Tuesday, February 19, 2013

Girls like Us

by Liliana Padilla

So, Girls' Season Two has premiered and there's  lot of buzz surrounding it. I'm pretty sure there hasn't been a show creating this level of polemic in many years.

However, one of the observations that I've been hearing a lot (or rather reading a lot) all over the Internet is that the show seems to be representative of only a very slight part of the world's population. 'I wonder what anybody who has never lived in Brooklyn while 24 gets out of it', says Julieanne Smolinski, journalist for The Guardian. And later, she adds: 'I still wish this show was called Some Girls, or These Girls, in particular'.

The thing is,that same remark could be said about 99% of television shows. I mean, which of the shows currently aired are representative of the world's entire population? Is that even possible?

Sex and the City was a show aimed at a certain audience too, thirty-something single, career women living in New York. Mad Men is an attempt to realistically portrait the ambiance of the publicity world in the late 50's and 60's decades. My question is: do we really have to feel that our lives are being portrayed on a show, or any work of fiction, to actually enjoy it?

My answer would be no. If that would be the case, we wouldn't enjoy reading novels from the nineteenth century Russian novelist Dostoyevsky, even if their character's vicissitudes have little if anything to do with the ones we deal with in our twentieth-first century's lives. One of my all-time favorite TV series is Six Feet Under, even if I've never lived in LA, never owned a mortuary family business, never had a potentially mortal brain disease, or been gay. I could have been remotely identified with Claire in reason of us sharing a certain age range and a gender, but that wouldn't be the main reason of me liking the show.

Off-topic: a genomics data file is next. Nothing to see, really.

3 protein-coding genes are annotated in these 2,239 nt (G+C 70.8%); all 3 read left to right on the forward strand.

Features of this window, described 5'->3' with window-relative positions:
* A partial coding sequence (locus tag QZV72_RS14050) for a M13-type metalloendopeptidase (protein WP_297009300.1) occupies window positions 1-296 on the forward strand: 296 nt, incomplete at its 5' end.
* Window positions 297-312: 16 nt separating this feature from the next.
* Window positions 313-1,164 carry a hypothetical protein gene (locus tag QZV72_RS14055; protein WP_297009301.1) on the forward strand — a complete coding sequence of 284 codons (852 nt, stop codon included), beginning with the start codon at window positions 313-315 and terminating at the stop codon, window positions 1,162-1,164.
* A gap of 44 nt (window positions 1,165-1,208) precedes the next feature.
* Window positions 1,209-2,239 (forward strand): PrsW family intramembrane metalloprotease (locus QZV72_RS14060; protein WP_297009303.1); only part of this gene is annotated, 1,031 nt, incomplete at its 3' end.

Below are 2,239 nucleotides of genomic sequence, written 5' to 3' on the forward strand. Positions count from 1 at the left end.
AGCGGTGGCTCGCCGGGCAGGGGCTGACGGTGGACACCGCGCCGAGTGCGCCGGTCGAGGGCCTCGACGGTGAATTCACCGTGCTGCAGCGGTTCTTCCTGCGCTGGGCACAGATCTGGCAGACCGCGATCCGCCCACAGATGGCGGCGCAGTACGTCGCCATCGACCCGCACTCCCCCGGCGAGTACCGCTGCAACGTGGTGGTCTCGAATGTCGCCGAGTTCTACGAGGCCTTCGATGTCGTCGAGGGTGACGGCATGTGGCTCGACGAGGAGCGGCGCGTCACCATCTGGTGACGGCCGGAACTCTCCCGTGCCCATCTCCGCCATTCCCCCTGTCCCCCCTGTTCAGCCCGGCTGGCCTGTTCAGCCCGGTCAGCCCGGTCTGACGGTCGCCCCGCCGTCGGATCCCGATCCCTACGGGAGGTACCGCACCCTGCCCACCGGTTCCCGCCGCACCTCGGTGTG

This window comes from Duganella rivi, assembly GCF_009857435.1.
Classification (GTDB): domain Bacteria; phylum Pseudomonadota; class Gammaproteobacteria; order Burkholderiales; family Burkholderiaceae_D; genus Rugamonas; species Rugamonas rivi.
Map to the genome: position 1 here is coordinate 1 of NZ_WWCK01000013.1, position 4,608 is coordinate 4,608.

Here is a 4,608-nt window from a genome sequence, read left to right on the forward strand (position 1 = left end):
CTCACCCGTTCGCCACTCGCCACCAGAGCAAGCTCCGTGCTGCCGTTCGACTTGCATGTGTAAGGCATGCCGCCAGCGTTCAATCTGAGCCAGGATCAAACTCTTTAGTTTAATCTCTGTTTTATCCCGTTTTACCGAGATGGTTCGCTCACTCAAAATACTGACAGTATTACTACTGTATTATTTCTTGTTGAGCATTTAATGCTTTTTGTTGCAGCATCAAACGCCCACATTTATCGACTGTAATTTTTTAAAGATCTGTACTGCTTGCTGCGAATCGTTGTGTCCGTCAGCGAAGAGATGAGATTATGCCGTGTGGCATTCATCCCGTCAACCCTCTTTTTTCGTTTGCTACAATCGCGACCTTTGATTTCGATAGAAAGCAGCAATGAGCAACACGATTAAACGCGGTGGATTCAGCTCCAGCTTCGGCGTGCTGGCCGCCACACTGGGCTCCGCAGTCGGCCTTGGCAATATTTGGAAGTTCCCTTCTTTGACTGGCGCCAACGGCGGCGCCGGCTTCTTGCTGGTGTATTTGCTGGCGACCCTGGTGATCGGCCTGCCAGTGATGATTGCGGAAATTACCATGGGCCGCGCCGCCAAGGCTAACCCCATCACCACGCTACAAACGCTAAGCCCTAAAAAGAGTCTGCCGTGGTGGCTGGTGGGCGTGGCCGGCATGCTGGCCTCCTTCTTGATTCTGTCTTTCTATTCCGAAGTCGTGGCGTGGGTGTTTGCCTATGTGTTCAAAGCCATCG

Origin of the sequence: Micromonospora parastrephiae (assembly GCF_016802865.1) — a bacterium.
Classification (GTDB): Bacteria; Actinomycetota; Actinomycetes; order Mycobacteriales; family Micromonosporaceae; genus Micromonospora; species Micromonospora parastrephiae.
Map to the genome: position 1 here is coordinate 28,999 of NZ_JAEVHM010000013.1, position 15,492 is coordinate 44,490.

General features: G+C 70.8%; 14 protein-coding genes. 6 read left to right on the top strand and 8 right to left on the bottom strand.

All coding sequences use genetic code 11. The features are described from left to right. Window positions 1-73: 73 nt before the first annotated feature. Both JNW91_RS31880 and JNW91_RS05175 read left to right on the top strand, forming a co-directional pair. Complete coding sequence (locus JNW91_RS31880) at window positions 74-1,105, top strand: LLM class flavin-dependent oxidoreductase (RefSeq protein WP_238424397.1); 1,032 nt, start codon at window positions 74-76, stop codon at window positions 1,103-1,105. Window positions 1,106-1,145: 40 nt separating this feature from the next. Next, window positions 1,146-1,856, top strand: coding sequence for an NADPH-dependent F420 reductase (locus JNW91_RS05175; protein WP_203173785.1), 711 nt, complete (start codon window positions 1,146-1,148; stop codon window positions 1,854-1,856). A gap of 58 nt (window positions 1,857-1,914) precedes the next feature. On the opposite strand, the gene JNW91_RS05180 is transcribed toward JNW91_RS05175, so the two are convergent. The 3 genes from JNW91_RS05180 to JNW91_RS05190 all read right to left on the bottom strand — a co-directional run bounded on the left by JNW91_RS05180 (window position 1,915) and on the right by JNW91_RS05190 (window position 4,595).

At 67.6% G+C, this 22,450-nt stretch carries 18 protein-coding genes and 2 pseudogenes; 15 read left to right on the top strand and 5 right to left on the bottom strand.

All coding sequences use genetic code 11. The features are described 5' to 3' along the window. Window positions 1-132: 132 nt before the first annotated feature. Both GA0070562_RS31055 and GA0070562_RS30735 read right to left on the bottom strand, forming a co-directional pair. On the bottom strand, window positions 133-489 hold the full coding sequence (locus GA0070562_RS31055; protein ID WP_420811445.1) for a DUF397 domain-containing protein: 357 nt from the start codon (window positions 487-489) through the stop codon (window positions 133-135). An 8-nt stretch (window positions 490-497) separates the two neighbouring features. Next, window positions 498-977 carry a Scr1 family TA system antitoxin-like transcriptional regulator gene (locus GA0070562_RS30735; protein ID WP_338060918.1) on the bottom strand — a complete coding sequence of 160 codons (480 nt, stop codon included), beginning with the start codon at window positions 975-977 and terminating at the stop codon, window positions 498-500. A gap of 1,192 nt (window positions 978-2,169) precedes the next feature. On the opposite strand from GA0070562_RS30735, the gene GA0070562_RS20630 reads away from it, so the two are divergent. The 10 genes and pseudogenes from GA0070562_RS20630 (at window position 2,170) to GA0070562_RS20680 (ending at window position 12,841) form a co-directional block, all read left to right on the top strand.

I must admit that, contrarily to some people, I do find a lot of myself in the show, even if I don't identify with any of the characters completely. I once heard an interview of a French writer (I believe it was Houellebecq, but I'm not sure) where he explained that, in his opinion, to create a good fiction character you couldn't possibly inspire yourself from one living person alone, but that you needed at least 4 or 5 real-life persons' traits to make for a believable character; otherwise you would end up building a caricature.

I'm sure Lena Dunham's real life persona is very different from her alter ego Hannah Horvath, but also that she shares certain traits with her, as well as with probably all of her fiction characters, male or female. One of the funniest scenes in the show is the one where Shoshanna talks about Sex and the City and describes herself by making comparisons to its characters: 'I think I'm definitely a Carrie at heart, but sometimes ... sometimes Samantha kind of comes out. And then, when I'm at school, I definitely try to put on my Miranda hat'. The comparison is even funnier when you take into account the fact that she's a 22 year-old virgin whose main concerns are 'being a lady' and finding prince charming, which would make her the 'perfect Charlotte'.